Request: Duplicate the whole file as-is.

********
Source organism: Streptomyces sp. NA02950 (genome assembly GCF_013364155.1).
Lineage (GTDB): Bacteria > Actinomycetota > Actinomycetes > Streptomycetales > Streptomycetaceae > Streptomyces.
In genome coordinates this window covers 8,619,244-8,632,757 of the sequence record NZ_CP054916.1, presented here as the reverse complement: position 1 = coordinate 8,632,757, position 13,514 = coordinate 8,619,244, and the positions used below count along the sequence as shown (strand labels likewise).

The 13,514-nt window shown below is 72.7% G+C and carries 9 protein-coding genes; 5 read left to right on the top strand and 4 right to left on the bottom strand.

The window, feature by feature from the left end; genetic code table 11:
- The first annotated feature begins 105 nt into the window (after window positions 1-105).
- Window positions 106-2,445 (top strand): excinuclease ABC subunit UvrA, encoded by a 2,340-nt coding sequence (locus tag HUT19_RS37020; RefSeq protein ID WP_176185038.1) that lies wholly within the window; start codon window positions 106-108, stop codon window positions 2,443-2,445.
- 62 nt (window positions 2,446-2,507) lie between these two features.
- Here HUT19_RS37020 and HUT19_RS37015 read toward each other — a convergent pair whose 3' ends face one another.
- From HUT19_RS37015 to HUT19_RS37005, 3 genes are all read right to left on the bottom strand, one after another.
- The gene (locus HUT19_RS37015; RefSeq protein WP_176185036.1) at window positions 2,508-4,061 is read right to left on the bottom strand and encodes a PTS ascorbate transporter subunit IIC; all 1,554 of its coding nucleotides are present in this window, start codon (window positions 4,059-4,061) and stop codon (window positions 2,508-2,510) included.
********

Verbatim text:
Source organism: Streptomyces sp. NA02950 (genome assembly GCF_013364155.1).
Lineage (GTDB): Bacteria > Actinomycetota > Actinomycetes > Streptomycetales > Streptomycetaceae > Streptomyces.
In genome coordinates this window covers 8,619,244-8,632,757 of the sequence record NZ_CP054916.1, presented here as the reverse complement: position 1 = coordinate 8,632,757, position 13,514 = coordinate 8,619,244, and the positions used below count along the sequence as shown (strand labels likewise).

The 13,514-nt window shown below is 72.7% G+C and carries 9 protein-coding genes; 5 read left to right on the top strand and 4 right to left on the bottom strand.

The window, feature by feature from the left end; genetic code table 11:
- The first annotated feature begins 105 nt into the window (after window positions 1-105).
- Window positions 106-2,445 (top strand): excinuclease ABC subunit UvrA, encoded by a 2,340-nt coding sequence (locus tag HUT19_RS37020; RefSeq protein ID WP_176185038.1) that lies wholly within the window; start codon window positions 106-108, stop codon window positions 2,443-2,445.
- 62 nt (window positions 2,446-2,507) lie between these two features.
- Here HUT19_RS37020 and HUT19_RS37015 read toward each other — a convergent pair whose 3' ends face one another.
- From HUT19_RS37015 to HUT19_RS37005, 3 genes are all read right to left on the bottom strand, one after another.
- The gene (locus HUT19_RS37015; RefSeq protein WP_176185036.1) at window positions 2,508-4,061 is read right to left on the bottom strand and encodes a PTS ascorbate transporter subunit IIC; all 1,554 of its coding nucleotides are present in this window, start codon (window positions 4,059-4,061) and stop codon (window positions 2,508-2,510) included.